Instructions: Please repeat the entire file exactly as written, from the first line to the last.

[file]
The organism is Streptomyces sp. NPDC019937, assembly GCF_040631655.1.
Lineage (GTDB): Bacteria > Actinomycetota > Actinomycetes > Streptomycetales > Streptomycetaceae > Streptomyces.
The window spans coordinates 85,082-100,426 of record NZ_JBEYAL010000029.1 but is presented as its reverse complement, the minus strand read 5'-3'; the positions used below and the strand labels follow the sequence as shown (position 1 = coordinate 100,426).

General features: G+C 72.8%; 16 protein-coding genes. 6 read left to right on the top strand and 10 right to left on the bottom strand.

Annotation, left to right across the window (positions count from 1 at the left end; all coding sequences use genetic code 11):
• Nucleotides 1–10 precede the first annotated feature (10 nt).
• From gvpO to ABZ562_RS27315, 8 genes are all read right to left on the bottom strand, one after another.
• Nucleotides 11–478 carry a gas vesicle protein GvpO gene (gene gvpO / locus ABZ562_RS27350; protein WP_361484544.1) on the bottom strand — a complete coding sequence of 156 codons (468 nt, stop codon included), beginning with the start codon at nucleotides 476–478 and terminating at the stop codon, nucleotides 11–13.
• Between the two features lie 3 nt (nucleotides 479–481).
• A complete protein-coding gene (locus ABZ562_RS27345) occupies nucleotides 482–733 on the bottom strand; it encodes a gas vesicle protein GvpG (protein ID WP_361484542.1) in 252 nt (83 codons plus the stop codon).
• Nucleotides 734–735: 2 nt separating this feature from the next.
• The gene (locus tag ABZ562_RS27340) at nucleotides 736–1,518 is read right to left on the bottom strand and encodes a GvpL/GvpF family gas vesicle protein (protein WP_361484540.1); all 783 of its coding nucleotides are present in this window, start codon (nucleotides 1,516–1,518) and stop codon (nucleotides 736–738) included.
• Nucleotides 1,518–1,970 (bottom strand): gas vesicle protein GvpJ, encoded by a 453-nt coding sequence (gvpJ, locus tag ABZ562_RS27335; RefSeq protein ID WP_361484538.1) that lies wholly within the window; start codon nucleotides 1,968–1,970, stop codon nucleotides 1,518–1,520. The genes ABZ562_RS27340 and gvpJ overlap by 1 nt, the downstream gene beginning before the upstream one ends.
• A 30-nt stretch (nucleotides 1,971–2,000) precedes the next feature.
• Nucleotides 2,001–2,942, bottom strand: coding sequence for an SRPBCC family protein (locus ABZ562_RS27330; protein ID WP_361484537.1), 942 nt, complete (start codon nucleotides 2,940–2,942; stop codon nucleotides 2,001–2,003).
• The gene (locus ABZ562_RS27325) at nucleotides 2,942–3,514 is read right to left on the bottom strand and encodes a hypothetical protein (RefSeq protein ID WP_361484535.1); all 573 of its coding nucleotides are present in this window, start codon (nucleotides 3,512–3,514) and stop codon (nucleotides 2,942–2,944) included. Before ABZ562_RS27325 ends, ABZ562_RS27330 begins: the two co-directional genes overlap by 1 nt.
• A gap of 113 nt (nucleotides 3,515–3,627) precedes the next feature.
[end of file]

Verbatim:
The organism is Streptomyces sp. NPDC019937, assembly GCF_040631655.1.
Lineage (GTDB): Bacteria > Actinomycetota > Actinomycetes > Streptomycetales > Streptomycetaceae > Streptomyces.
The window spans coordinates 85,082-100,426 of record NZ_JBEYAL010000029.1 but is presented as its reverse complement, the minus strand read 5'-3'; the positions used below and the strand labels follow the sequence as shown (position 1 = coordinate 100,426).

General features: G+C 72.8%; 16 protein-coding genes. 6 read left to right on the top strand and 10 right to left on the bottom strand.

Annotation, left to right across the window (positions count from 1 at the left end; all coding sequences use genetic code 11):
• Nucleotides 1–10 precede the first annotated feature (10 nt).
• From gvpO to ABZ562_RS27315, 8 genes are all read right to left on the bottom strand, one after another.
• Nucleotides 11–478 carry a gas vesicle protein GvpO gene (gene gvpO / locus ABZ562_RS27350; protein WP_361484544.1) on the bottom strand — a complete coding sequence of 156 codons (468 nt, stop codon included), beginning with the start codon at nucleotides 476–478 and terminating at the stop codon, nucleotides 11–13.
• Between the two features lie 3 nt (nucleotides 479–481).
• A complete protein-coding gene (locus ABZ562_RS27345) occupies nucleotides 482–733 on the bottom strand; it encodes a gas vesicle protein GvpG (protein ID WP_361484542.1) in 252 nt (83 codons plus the stop codon).
• Nucleotides 734–735: 2 nt separating this feature from the next.
• The gene (locus tag ABZ562_RS27340) at nucleotides 736–1,518 is read right to left on the bottom strand and encodes a GvpL/GvpF family gas vesicle protein (protein WP_361484540.1); all 783 of its coding nucleotides are present in this window, start codon (nucleotides 1,516–1,518) and stop codon (nucleotides 736–738) included.
• Nucleotides 1,518–1,970 (bottom strand): gas vesicle protein GvpJ, encoded by a 453-nt coding sequence (gvpJ, locus tag ABZ562_RS27335; RefSeq protein ID WP_361484538.1) that lies wholly within the window; start codon nucleotides 1,968–1,970, stop codon nucleotides 1,518–1,520. The genes ABZ562_RS27340 and gvpJ overlap by 1 nt, the downstream gene beginning before the upstream one ends.
• A 30-nt stretch (nucleotides 1,971–2,000) precedes the next feature.
• Nucleotides 2,001–2,942, bottom strand: coding sequence for an SRPBCC family protein (locus ABZ562_RS27330; protein ID WP_361484537.1), 942 nt, complete (start codon nucleotides 2,940–2,942; stop codon nucleotides 2,001–2,003).
• The gene (locus ABZ562_RS27325) at nucleotides 2,942–3,514 is read right to left on the bottom strand and encodes a hypothetical protein (RefSeq protein ID WP_361484535.1); all 573 of its coding nucleotides are present in this window, start codon (nucleotides 3,512–3,514) and stop codon (nucleotides 2,942–2,944) included. Before ABZ562_RS27325 ends, ABZ562_RS27330 begins: the two co-directional genes overlap by 1 nt.
• A gap of 113 nt (nucleotides 3,515–3,627) precedes the next feature.